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Chlamydia

Chlamydia trachomatis bacteria

What is chlamydia?

Chlamydia is a common sexually transmitted disease (STD) caused by a bacterium called Chlamydia trachomatis.

Chlamydia infection occurs when Chlamydia trachomatis enters a person's body and multiplies causing tissue damage. Chlamydia infection is a major cause of genital and eye disease.

What causes chlamydia?

Chlamydia is caused by a bacterium, called Chlamydia trachomatis. There are three major human biovars (strains) of this bacteria.

  • One is particularly prevalent in Africa and causes trachoma which is the most common cause of blindness worldwide
  • The second causes lymphogranuloma venereum, which is an STD common among gay men
  • The third biovar is a major cause of pelvic inflammatory disease, ectopic pregnancy, and infertility in women, epididymitis in men, and conjunctivitis and pneumonia in newborns.

Chlamydia is the most frequently reported STD in the United States, with over 2 million new infections occurring every year. This means it is prevalent in the community, particularly among young women.

Chlamydia can be transferred from an infected person to an uninfected person during oral, vaginal, or anal sex. A woman can also pass chlamydia to her baby during childbirth. Reinfection with chlamydia can also occur, even if you have been successfully treated for it if you have unprotected sex with someone who has it.

What are the symptoms of chlamydia infection?

Chlamydia can infect the cervix, rectum, or throat in women; and the urethra (inside the penis), rectum, or throat in men. Most women with chlamydia have no symptoms and do not realize they have it. Men usually don’t have any long-term health problems from chlamydia, although rarely it may cause infertility.

In people who do develop symptoms, symptoms may not appear until weeks after sex with an infected partner.

Symptoms in women may include:

  • An abnormal vaginal discharge which may smell strongly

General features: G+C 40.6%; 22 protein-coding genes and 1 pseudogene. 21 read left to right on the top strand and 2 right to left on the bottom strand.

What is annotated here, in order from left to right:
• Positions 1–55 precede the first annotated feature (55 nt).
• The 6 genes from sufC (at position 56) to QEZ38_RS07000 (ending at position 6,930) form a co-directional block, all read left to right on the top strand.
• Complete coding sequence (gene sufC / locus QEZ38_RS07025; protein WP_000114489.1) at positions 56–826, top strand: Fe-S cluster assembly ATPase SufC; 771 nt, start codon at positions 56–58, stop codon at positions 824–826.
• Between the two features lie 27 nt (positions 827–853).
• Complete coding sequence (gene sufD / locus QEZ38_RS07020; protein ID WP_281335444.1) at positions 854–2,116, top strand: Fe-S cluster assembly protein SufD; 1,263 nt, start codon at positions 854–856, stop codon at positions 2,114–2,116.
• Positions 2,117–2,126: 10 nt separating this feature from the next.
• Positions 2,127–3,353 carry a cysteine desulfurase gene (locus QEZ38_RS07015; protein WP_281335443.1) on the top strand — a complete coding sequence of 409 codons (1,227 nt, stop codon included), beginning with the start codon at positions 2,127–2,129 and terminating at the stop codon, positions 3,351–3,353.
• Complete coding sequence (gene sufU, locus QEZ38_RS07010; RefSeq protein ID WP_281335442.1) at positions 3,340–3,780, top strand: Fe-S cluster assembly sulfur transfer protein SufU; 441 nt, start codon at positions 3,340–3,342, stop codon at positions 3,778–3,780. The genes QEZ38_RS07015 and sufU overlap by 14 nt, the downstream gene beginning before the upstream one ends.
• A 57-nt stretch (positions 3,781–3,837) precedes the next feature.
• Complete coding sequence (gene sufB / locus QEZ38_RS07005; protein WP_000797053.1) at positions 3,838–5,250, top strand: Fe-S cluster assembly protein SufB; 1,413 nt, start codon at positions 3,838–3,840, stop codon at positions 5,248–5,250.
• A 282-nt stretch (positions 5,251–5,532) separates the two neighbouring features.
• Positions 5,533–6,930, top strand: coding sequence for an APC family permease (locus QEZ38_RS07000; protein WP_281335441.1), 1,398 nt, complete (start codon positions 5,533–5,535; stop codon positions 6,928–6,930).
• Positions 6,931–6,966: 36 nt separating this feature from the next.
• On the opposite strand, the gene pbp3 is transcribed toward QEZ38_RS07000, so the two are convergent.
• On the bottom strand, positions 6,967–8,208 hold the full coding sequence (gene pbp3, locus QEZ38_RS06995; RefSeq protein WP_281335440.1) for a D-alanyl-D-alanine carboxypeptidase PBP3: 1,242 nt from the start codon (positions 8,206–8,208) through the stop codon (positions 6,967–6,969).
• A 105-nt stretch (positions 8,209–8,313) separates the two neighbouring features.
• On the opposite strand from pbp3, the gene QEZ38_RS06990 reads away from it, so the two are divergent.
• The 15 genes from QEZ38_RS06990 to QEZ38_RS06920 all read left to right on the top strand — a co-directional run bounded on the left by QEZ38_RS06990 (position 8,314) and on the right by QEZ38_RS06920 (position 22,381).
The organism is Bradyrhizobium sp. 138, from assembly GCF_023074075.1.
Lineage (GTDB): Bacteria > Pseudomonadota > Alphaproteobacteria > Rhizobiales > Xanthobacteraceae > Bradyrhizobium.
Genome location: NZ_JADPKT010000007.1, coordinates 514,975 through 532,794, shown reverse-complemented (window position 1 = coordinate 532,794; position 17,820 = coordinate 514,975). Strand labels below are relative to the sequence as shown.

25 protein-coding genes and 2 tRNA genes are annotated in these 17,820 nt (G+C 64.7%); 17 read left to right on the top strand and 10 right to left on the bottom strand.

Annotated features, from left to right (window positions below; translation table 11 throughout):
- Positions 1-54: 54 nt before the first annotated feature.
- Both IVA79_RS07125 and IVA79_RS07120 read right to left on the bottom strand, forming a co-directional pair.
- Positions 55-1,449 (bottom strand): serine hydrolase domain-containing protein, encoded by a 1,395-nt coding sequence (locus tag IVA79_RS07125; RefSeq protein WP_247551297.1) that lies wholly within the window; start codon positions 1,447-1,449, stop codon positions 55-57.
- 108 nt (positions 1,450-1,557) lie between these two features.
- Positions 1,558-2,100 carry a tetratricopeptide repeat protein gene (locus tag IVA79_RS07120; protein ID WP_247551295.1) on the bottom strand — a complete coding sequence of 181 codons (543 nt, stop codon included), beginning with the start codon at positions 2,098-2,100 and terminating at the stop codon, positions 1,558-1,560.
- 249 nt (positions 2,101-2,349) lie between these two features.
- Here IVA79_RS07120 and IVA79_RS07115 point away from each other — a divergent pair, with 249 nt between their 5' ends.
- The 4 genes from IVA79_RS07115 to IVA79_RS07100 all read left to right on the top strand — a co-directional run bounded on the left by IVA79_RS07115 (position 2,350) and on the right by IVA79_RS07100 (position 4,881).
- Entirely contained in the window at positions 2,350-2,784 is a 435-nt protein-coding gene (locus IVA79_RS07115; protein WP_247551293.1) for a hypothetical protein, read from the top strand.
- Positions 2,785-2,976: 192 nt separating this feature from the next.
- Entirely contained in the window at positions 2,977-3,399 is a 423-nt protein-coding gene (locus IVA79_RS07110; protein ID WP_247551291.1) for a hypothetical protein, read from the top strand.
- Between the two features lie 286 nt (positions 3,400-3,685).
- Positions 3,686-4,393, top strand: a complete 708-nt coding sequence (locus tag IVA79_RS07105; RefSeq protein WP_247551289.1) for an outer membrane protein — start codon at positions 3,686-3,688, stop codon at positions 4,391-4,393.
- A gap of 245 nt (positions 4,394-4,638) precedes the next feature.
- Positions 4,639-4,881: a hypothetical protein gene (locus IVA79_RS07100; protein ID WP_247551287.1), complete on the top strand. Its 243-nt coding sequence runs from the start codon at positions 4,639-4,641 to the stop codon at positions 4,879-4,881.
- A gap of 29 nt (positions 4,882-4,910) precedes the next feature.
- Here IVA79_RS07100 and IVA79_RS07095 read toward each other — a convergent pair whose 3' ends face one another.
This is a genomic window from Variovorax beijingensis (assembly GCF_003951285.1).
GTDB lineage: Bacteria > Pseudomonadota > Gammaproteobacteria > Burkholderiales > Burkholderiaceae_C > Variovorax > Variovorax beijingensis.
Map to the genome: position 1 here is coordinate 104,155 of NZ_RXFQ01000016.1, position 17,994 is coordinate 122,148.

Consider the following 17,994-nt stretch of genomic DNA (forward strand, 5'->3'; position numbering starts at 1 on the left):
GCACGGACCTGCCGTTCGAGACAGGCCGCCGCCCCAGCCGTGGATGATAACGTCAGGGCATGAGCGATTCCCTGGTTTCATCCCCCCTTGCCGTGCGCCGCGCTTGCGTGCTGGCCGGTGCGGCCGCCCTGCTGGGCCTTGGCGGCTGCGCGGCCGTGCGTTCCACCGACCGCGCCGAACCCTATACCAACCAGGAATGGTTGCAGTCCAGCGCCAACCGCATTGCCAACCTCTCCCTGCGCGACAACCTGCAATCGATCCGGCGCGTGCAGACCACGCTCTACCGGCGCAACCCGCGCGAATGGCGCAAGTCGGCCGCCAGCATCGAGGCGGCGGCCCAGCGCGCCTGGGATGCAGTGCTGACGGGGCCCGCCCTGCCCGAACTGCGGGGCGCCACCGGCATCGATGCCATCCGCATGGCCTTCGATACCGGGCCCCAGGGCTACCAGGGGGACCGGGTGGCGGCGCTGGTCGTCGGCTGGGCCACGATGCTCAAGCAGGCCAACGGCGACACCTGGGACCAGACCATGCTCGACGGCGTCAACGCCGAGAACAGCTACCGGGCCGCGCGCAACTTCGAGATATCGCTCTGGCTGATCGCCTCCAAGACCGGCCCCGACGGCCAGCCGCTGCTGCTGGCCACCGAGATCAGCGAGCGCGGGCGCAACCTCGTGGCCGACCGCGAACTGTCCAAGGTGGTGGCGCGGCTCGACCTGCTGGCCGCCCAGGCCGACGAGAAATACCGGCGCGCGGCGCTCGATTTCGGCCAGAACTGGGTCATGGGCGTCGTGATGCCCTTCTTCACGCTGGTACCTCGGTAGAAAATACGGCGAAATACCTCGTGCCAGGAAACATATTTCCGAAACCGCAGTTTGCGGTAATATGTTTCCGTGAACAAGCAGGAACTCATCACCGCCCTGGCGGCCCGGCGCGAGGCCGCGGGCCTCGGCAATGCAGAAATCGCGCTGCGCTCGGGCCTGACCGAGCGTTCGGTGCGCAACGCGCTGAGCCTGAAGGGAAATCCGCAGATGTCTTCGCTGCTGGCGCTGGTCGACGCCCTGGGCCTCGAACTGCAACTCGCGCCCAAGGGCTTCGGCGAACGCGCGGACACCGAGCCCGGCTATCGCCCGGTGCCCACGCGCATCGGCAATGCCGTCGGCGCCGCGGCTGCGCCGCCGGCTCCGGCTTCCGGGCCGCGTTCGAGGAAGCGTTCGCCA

• A burning sensation when passing urine
  • Pain during intercourse
  • Lower abdominal pain and nausea if the infection has spread

Symptoms in men may include:

  • A discharge from the penis
  • A burning sensation when passing urine
  • Burning or itching around the opening of the penis
  • Uncommonly, pain and swelling in one or both testicles

A chlamydia infection of the rectum can cause rectal pain, discharge, or bleeding.

Both men and women can develop reactive arthritis after chlamydia infection, and it may also increase the risk of premature labor in pregnant women.

How is chlamydia diagnosed?

Because the bacteria are so prevalent in the community, and most women are asymptomatic, the CDC recommends annual chlamydia screening for all sexually active women younger than 25 years or women aged 25 years or older with new or multiple sex partners. Chlamydia may be screened for by using a urine test or a vaginal swab.

Women with symptoms of chlamydia and all pregnant women at their first prenatal visit should be tested for chlamydia.

A urine test is also used to test for chlamydia in men with symptoms, and a urethral swab may also be taken to rule out gonorrhea.

How is chlamydia infection treated?

Treatment of chlamydia is usually with antibiotics given either as a one day or 7-day course.

Sex should be avoided until completion of the 7-day antibiotic course or for at least 7 days after a single dose of antibiotics. Chlamydia should be retested for three months after treatment.

Untreated chlamydia infection:

  • Can be passed onto others
  • Is a major cause of pelvic inflammatory disease (PID), which is a major cause of infertility, ectopic pregnancy, and chronic pelvic pain
  • Can facilitate the transmission of HIV infection
  • Can be passed from a pregnant woman to her infant during delivery, potentially resulting in pneumonia and ophthalmia neonatorum, which can lead to blindness

How is chlamydia infection prevented?

Using condoms, avoiding oral or anal sex, and having only one sexual partner may reduce the incidence of Chlamydia.

All sexually active women younger than 25 years, women aged 25 years or older with new or multiple sex partners, or men who have sex with men should be screened annually for chlamydia.